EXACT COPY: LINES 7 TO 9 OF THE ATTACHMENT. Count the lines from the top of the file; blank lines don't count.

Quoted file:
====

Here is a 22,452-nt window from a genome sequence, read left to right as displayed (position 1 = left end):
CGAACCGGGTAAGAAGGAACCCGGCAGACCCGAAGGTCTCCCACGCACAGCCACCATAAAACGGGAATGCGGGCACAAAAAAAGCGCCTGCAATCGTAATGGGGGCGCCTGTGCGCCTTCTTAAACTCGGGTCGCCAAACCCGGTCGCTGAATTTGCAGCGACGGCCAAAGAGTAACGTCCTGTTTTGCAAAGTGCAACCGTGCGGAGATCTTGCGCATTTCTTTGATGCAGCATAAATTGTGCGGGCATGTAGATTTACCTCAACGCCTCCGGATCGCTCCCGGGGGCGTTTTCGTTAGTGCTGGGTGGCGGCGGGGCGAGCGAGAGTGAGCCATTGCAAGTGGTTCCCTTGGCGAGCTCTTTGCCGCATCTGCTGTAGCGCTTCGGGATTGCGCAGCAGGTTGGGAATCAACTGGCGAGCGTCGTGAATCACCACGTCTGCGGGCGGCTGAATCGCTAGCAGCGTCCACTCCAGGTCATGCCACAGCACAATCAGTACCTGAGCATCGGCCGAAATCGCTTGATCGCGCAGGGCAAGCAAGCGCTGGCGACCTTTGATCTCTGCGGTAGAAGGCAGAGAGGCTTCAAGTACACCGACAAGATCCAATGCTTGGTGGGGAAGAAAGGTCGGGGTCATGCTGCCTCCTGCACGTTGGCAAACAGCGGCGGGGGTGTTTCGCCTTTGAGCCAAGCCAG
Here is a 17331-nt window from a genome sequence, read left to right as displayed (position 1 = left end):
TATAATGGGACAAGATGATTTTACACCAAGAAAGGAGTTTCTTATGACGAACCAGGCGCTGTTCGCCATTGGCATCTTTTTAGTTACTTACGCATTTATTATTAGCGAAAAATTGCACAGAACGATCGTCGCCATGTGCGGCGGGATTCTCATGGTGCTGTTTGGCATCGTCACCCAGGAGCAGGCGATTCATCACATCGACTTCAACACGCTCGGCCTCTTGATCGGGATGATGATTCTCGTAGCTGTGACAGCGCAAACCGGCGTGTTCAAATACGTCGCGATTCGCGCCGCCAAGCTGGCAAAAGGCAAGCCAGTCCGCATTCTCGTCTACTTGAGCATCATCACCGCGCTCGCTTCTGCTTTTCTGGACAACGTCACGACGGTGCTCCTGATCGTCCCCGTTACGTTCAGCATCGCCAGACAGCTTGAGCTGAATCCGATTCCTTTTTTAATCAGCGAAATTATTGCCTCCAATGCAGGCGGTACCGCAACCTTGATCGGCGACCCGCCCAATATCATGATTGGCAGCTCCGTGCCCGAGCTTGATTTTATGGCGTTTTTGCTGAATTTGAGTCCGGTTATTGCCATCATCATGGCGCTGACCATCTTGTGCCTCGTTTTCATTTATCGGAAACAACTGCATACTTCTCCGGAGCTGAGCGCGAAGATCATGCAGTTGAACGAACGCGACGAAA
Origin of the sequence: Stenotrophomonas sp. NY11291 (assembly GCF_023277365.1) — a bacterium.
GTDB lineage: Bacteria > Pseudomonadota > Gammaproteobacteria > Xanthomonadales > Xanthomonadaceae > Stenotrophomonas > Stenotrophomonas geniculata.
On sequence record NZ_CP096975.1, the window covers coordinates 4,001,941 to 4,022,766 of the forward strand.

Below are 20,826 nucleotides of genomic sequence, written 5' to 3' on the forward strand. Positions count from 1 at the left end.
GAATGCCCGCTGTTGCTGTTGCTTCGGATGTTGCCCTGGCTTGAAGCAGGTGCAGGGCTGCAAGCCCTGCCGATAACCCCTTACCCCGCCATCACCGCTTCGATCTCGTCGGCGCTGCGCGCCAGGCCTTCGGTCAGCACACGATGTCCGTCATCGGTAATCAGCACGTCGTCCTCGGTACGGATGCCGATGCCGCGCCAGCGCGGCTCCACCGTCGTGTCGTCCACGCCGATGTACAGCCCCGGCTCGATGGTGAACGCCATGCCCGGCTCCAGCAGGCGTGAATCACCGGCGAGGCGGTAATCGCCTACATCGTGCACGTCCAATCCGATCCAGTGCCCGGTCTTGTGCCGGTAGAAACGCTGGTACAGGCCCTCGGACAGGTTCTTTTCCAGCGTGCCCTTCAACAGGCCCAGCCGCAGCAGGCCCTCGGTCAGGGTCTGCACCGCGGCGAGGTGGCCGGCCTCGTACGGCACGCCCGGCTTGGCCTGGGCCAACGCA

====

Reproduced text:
On sequence record NZ_CP096975.1, the window covers coordinates 4,001,941 to 4,022,766 of the forward strand.

Below are 20,826 nucleotides of genomic sequence, written 5' to 3' on the forward strand. Positions count from 1 at the left end.
GAATGCCCGCTGTTGCTGTTGCTTCGGATGTTGCCCTGGCTTGAAGCAGGTGCAGGGCTGCAAGCCCTGCCGATAACCCCTTACCCCGCCATCACCGCTTCGATCTCGTCGGCGCTGCGCGCCAGGCCTTCGGTCAGCACACGATGTCCGTCATCGGTAATCAGCACGTCGTCCTCGGTACGGATGCCGATGCCGCGCCAGCGCGGCTCCACCGTCGTGTCGTCCACGCCGATGTACAGCCCCGGCTCGATGGTGAACGCCATGCCCGGCTCCAGCAGGCGTGAATCACCGGCGAGGCGGTAATCGCCTACATCGTGCACGTCCAATCCGATCCAGTGCCCGGTCTTGTGCCGGTAGAAACGCTGGTACAGGCCCTCGGACAGGTTCTTTTCCAGCGTGCCCTTCAACAGGCCCAGCCGCAGCAGGCCCTCGGTCAGGGTCTGCACCGCGGCGAGGTGGCCGGCCTCGTACGGCACGCCCGGCTTGGCCTGGGCCAACGCA